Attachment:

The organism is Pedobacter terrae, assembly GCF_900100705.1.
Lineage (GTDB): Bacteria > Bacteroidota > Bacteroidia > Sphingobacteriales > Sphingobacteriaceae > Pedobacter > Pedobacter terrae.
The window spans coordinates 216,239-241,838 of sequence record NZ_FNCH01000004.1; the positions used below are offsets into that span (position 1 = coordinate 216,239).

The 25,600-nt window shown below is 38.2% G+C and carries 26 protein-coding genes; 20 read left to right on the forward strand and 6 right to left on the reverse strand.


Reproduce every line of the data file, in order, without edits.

The organism is Pedobacter terrae, assembly GCF_900100705.1.
Lineage (GTDB): Bacteria > Bacteroidota > Bacteroidia > Sphingobacteriales > Sphingobacteriaceae > Pedobacter > Pedobacter terrae.
The window spans coordinates 216,239-241,838 of sequence record NZ_FNCH01000004.1; the positions used below are offsets into that span (position 1 = coordinate 216,239).

The 25,600-nt window shown below is 38.2% G+C and carries 26 protein-coding genes; 20 read left to right on the forward strand and 6 right to left on the reverse strand.